Saturday, April 3, 2010

Relatability and contrast and comparison. All works thus far.

Starting with McOndo. As the editors of the book indicate, Westerners for the most part are consumers of mass-created products and ideas of lo latinoamericano. And those products and ideas seemed to stop advancing by the end of the 1960s, or thereabouts. Magic realism is a dominant force, to the point of being stereotypical, clichE, avant-garde no longer; there's nothing subtle about it anymore, the essence has been commodity and that makes it somewhat fake. The McOndo guys are contemporary contemporary contemporary. They're post-postmodern, as the magic realists themselves were post-modern.

I was taken in by their attack on their predecessors and also on the people who endorse the predecessors (aka Gabriel Garcia Marquez, who is cited like an A-list fluff star) and make live on these pretty visions, images, of an unreal, floating, and frankly, fictionalized reality that is Latin America. While we strive to believe that magical realism poignantly points out aspects of life that we tend to miss, one could also read it as following the non-perceivable and mythical into the dark hole of unreason, of bad vision, of denial of a real-life-reality that pales in comparison. Zamora and Faris cite writer-critic Julian Barnes in the introduction to Magical Realism: Theory, History, Community to exacerbate the common approach to and emphasis on lo latinoamericano in MR>>>
:"A quota system has to be introduced on fiction set in South America. The intention is to curb the spread of package-tour baroque and heavy irony. Ah, the propinquity of cheap life and expensive principles, of religion and banditry, of surprising honor and random cruelty. Ah, the daiquiri bird which incubates its eggs on the wing; ah, the fredonna tree whose roots grow at the tips of its branches, and whose fibers assist the hunchback to impregnate by telepathy the haughty wife of the hacienda owner; ah, the opera hours now overgrown by jungle. Permit me to rap on the table and murmur "Pass!" Novels set in the Arctic and the Antarctic will receive a development grant."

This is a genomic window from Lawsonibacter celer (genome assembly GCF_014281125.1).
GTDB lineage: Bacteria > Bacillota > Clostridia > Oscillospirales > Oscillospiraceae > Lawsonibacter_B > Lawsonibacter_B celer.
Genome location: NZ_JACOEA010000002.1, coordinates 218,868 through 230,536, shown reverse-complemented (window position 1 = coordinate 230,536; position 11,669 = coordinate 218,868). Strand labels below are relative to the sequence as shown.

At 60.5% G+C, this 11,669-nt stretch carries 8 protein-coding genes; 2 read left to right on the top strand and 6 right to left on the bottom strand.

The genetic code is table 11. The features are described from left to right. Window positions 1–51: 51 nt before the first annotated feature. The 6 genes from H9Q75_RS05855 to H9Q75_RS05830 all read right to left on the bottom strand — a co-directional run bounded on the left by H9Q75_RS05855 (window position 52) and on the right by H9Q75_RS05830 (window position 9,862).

A big quote, I know, but it speaks wonders (one of which is that MR applies not only to Latin America but to the world). Critics realize the faults of magic realism: its magic can't undo its faults, its shortcomings.. The crazy cliches (like what Barnes describes) and the vague communal ownership over all this stuff has got to go, according to McOndo. I get it, totally. One would get tired of hearing about all this stuff when, after all is said and done, you still eat, shit, sleep and die (pardon the phrase). Latinos are normal people, just like any other place, and MR is a style that can or cannot be applied to Latino writing, according to taste. It's not automatic! There are alternatives!

But then back to roots. Leyendas de Guatemala and Reino de este Mundo are predecessor steps toward magic realism; some consider them part of the package itself. Personally, Leyendas bored me. I'm a postmodern child and I'm used to referential everything, so the floatiness and frankly magical everything that isn't quite relateable but simply exists? It leaves me not knowing which way to step, it's so separate. However now, I can see how just this very quality can make it such a good source for fiction, a novel like Cien Anyos, for example. It has such a high-saturation aestheticism, it would look good in splices on the page. On that note, when I think of Leyendas, I think of fantasy film, like Avatar or Fern Gully; it tells a story, but the vividness of the images takes over plot, characters, action...

Reino de este Mundo sits much closer to Cien Anyos, in that Leyendas is most explicitly a point of inspiration, whereas Reino can much more easily stand on its own (like 100 Anyos does). Connected with my point above, these latter two works are more relatable. Though there are fantastic elements involved in both, they have characters with whom we can empathize, the plots have shape, and there's more of a critical message. Both Carpentier and Marquez are commenting intravenously through the various choices they make in the respective two works, whereas the Leyendas are what they are: legends. They're not so much a return to something, but are that which we might return to (minor points of narration aside: these aren't the parts that weigh heavily).

And how might the McOndo guys feel about Reino... I don't think they'd spit quite so hard. To me, Reino is an historical account fused with life, and I love how real dances with magical here. I venture to say that the fact it is a telling of the past may moderately redeem it in contemporary critical eyes; Carpentier says that it happened, like that, then. Conversely, Marquez attests that it was, it is, and it will be: a fact that McOndo-ists fervently reject ("it" being, made simple, magical realism). But don't get me wrong. I love the MR layers of reality; there should always be some-ones, some-wheres, who emulate that heightened spiritual realm of thought...